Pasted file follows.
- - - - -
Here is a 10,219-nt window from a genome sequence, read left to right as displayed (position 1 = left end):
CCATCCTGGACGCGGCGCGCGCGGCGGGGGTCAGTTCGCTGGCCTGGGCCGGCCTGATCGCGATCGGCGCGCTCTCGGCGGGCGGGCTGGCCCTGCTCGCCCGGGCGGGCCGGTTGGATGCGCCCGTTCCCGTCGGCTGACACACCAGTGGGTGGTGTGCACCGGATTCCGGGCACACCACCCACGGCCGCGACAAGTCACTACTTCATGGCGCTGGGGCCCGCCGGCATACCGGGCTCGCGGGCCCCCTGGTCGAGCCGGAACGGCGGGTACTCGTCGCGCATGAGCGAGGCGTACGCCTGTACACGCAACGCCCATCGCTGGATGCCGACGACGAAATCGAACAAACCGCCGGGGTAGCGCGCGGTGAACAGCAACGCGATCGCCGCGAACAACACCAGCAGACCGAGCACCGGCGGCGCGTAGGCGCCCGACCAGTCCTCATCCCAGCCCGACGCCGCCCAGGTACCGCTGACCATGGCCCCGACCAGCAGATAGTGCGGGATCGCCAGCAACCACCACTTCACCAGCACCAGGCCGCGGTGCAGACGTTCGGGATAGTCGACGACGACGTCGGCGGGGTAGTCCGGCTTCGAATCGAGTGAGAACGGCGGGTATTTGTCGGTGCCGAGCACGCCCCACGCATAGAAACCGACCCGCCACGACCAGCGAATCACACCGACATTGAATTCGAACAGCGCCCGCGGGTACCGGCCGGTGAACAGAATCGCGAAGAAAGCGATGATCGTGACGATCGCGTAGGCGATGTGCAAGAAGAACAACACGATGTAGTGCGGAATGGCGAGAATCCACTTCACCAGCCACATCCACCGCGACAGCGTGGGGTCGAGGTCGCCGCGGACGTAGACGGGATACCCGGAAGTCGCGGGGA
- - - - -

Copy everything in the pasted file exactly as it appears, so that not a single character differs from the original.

Here is a 10,219-nt window from a genome sequence, read left to right as displayed (position 1 = left end):
CCATCCTGGACGCGGCGCGCGCGGCGGGGGTCAGTTCGCTGGCCTGGGCCGGCCTGATCGCGATCGGCGCGCTCTCGGCGGGCGGGCTGGCCCTGCTCGCCCGGGCGGGCCGGTTGGATGCGCCCGTTCCCGTCGGCTGACACACCAGTGGGTGGTGTGCACCGGATTCCGGGCACACCACCCACGGCCGCGACAAGTCACTACTTCATGGCGCTGGGGCCCGCCGGCATACCGGGCTCGCGGGCCCCCTGGTCGAGCCGGAACGGCGGGTACTCGTCGCGCATGAGCGAGGCGTACGCCTGTACACGCAACGCCCATCGCTGGATGCCGACGACGAAATCGAACAAACCGCCGGGGTAGCGCGCGGTGAACAGCAACGCGATCGCCGCGAACAACACCAGCAGACCGAGCACCGGCGGCGCGTAGGCGCCCGACCAGTCCTCATCCCAGCCCGACGCCGCCCAGGTACCGCTGACCATGGCCCCGACCAGCAGATAGTGCGGGATCGCCAGCAACCACCACTTCACCAGCACCAGGCCGCGGTGCAGACGTTCGGGATAGTCGACGACGACGTCGGCGGGGTAGTCCGGCTTCGAATCGAGTGAGAACGGCGGGTATTTGTCGGTGCCGAGCACGCCCCACGCATAGAAACCGACCCGCCACGACCAGCGAATCACACCGACATTGAATTCGAACAGCGCCCGCGGGTACCGGCCGGTGAACAGAATCGCGAAGAAAGCGATGATCGTGACGATCGCGTAGGCGATGTGCAAGAAGAACAACACGATGTAGTGCGGAATGGCGAGAATCCACTTCACCAGCCACATCCACCGCGACAGCGTGGGGTCGAGGTCGCCGCGGACGTAGACGGGATACCCGGAAGTCGCGGGGA